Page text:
Emil was a reporter for The Next Web between 2012 and 2014. Over the years, he has covered the tech industry for multiple publications, incl Emil was a reporter for The Next Web between 2012 and 2014. Over the years, he has covered the tech industry for multiple publications, including Ars Technica, Neowin, TechSpot, ZDNet, and CNET. Stay in touch via Facebook, Twitter, and Google+.
Microsoft is investigating a new remote code execution vulnerability in Microsoft Word. The company has issued a security advisory after confirming reports that the flaw is being exploited as part of targeted attacks against Word 2010.
The company has found that the vulnerability affects all supported versions of Microsoft Word. The flaw in question makes remote code execution possible if you open a specially crafted RTF file using an affected version of Word, as well as if you preview or open a specially crafted RTF email message in Outlook while using Word as the email viewer (Word is set as the default email viewer in Outlook 2007, Outlook 2010, and Outlook 2013). Doing either could allow the attacker to gain the same user rights you have, meaning if your account is configured to have fewer user rights you could be less impacted than if you have an administrator account.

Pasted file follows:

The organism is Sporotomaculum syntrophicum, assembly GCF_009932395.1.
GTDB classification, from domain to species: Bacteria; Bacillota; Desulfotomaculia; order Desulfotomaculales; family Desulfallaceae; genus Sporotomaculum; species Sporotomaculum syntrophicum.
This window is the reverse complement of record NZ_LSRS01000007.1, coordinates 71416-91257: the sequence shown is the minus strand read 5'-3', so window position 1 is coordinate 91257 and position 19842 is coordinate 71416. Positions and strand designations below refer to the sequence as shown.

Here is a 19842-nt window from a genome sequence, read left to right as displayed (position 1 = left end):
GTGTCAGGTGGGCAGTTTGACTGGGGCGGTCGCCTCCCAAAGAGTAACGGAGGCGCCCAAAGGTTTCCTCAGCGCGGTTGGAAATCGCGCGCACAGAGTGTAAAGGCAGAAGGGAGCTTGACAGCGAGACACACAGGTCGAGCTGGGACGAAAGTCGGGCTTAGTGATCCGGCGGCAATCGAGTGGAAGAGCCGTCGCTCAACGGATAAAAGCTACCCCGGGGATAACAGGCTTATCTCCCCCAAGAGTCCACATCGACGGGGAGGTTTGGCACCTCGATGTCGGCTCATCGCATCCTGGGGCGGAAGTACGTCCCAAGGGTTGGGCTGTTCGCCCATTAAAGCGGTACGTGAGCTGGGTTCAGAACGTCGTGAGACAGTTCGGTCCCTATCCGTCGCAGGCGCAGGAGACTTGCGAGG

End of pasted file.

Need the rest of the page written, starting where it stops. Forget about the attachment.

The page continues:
While we wait for a patch, which Microsoft has not provided a date for (April’s Patch Tuesday is possible, but it will likely come in May), the company is offering the following workarounds and mitigations:
- Apply the Microsoft Fix it solution “Disable opening RTF content in Microsoft Word.” This temporary fix configures the Microsoft Office File Block policy to prevent the opening of RTF files in supported versions of Microsoft Word.
- Read emails in plain text: To help protect yourself from the email attack vector, read email messages in plain text format. Outlook 2003, Outlook 2007, Outlook 2010, and Outlook 2013 all provide such an option.
- Use Microsoft Office File Block policy to prevent the opening of RTF files in Word 2007, Word 2010, and Word 2013.
The first option can be enabled and disabled on the fly. The second and third options require a bit more effort. Still, all are valid until a patch is available to plug the security hole for good.
Top Image Credit: Nate Brelsford
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